Energumene retains Champion Chase crown for Mullins
Energumene routed his rivals to join a select club of back-to-back winners of the Queen Mother Champion Chase at the Cheltenham Festival on Wednesday.
The two-mile chasing crown had alluded trainer Willie Mullins for 34 years - now the Irish maestro has two in 12 months, taking his Festival tally to a record-extending 92 winners.
Mullins' fourth winner of the week put up a swashbuckling display, the 6-5 favourite slaying the compact but classy field of seven to land one intrepid punter a mammoth 400,000 pound wager placed with a bookmaker in Brighton.
Ridden spotlessly by Paul Townend Energumene shared the lead with Editeur du Gite, before clicking into top gear round the home turn.
Pinging the last two fences he raced up the hill in front of stands packed with tens of thousands of racegoers including Britain's Camilla, Queen Consort, to land the spoils named after her husband King Charles III's late grandmother, one of National Hunt racing's most committed supporters.
Rachael Blackmore got a great ride out of Captain Guinness (12-1) to take second, albeit a respectable 10 lengths behind, with Greaneteen at 25-1 a further 24 lengths adrift in third in what turned into a procession.
What made the victory taste even better for the nine-year-old's connections was the sense of a champion reestablishing himself after the nine-year-old had fluffed his lines in his prep for Wednesday's showpiece at the Cotswolds track in January.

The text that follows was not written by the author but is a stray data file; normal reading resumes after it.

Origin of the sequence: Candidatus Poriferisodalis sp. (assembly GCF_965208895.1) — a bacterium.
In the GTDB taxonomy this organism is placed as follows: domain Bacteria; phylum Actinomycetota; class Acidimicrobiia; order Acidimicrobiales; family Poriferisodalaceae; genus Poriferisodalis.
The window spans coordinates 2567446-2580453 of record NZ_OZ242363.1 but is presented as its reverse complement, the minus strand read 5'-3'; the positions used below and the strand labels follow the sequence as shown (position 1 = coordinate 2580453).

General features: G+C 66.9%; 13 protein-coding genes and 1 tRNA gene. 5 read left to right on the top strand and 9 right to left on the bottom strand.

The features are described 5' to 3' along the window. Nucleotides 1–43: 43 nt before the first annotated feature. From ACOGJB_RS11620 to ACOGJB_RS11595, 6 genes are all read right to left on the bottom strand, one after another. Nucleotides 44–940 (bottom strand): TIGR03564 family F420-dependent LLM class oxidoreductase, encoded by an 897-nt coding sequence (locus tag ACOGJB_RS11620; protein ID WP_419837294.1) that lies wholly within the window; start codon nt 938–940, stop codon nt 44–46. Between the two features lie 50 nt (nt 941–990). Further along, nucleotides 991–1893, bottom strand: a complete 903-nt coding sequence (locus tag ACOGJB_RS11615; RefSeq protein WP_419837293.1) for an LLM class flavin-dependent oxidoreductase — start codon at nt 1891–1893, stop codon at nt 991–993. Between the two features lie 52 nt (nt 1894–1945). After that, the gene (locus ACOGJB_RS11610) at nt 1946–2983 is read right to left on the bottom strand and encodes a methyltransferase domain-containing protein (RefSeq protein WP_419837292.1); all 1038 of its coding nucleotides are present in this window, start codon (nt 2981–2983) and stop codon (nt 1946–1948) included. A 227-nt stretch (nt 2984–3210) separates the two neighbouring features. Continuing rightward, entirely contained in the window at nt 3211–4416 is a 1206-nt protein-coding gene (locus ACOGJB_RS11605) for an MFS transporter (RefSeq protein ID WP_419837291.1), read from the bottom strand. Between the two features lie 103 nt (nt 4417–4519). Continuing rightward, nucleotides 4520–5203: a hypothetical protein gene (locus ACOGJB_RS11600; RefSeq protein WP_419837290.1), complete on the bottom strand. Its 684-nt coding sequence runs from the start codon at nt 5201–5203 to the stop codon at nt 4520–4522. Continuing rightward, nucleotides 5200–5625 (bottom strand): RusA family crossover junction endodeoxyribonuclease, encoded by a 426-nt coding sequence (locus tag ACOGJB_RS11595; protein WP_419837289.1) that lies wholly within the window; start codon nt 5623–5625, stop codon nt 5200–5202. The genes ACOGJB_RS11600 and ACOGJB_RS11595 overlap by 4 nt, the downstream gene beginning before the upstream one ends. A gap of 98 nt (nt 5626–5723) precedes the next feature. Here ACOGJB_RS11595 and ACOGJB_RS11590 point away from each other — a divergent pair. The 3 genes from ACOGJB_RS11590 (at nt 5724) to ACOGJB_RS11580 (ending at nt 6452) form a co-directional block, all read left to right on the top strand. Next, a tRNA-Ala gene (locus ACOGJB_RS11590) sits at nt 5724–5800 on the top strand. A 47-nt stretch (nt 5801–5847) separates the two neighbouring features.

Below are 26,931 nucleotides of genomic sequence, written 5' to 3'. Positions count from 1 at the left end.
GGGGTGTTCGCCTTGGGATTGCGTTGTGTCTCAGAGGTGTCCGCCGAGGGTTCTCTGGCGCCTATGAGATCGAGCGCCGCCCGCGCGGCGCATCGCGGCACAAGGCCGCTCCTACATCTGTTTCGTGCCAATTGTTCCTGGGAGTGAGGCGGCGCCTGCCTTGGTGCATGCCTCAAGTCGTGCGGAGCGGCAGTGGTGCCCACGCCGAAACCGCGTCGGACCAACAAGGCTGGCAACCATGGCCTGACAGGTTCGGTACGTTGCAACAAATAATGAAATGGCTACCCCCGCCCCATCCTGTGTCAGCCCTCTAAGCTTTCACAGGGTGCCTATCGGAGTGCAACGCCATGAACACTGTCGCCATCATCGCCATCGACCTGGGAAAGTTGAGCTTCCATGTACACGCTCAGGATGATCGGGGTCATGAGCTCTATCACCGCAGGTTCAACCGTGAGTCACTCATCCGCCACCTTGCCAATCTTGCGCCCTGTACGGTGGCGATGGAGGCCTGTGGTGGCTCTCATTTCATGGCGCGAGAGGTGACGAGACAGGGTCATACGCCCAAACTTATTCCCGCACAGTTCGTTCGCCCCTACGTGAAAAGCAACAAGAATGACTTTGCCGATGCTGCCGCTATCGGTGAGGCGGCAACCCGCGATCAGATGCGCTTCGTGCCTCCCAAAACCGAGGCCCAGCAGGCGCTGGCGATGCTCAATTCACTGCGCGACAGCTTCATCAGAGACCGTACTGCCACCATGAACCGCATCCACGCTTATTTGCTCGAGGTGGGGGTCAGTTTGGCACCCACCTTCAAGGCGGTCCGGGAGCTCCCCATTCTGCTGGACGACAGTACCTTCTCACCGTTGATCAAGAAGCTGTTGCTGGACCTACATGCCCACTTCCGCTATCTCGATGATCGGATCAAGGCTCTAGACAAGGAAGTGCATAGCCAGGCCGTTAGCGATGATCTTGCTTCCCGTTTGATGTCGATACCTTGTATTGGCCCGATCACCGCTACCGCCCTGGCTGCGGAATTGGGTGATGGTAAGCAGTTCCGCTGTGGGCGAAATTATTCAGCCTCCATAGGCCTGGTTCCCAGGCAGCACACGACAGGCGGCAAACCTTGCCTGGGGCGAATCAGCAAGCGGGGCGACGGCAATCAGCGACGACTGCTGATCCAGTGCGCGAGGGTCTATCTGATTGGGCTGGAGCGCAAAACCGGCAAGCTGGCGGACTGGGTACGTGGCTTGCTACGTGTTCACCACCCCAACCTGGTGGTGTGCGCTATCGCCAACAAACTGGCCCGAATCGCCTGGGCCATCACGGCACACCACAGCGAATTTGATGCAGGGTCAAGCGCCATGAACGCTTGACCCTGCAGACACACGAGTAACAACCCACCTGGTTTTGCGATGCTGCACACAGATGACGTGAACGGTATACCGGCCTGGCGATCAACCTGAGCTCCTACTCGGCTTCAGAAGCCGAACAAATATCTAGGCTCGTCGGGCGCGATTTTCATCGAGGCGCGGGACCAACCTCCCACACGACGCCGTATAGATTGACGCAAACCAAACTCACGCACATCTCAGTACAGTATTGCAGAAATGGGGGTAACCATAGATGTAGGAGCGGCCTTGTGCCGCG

That day he had Editeur du Gite and Edwardstone in front of him, but they could only muster fourth and fifth as Energumene joined Altior and Master Minded as the only back-to-back winners of the Champion Chase this century.
"Today he was just spot on," Mullins told ITV television.
"Paul came home from the Clarence House (his prep race) and said 'they won’t beat us again'," he added.
"I was hoping to win but the way he did it was something else."
"You don't win championship races like that normally. It's a pleasure to ride and do anything with him," added Townend.
Mullins' midas touch, already in evidence when he saddled the first three home in the opening novices' hurdle, was on target to strike again with well-backed favourite Dinoblue in the Grand Annual Challenge Cup.
But a sketchy jump at the last left the way clear for Maskada, a mare winning appropriately on Ladies Day at the Festival.
Trained by Henry de Bromhead the 22-1 shot was a ninth win out of 14 for Ireland in their annual rivalry with their British counterparts.
One popular 'home' winner came when Lander Dan took the 26-runner Coral Cup Handicap for trainer Dan Skelton and his jockey brother Harry, sons of Nick Skelton, the British showjumper who won gold at the Rio Olympics in 2016 at the ripe old age of 59.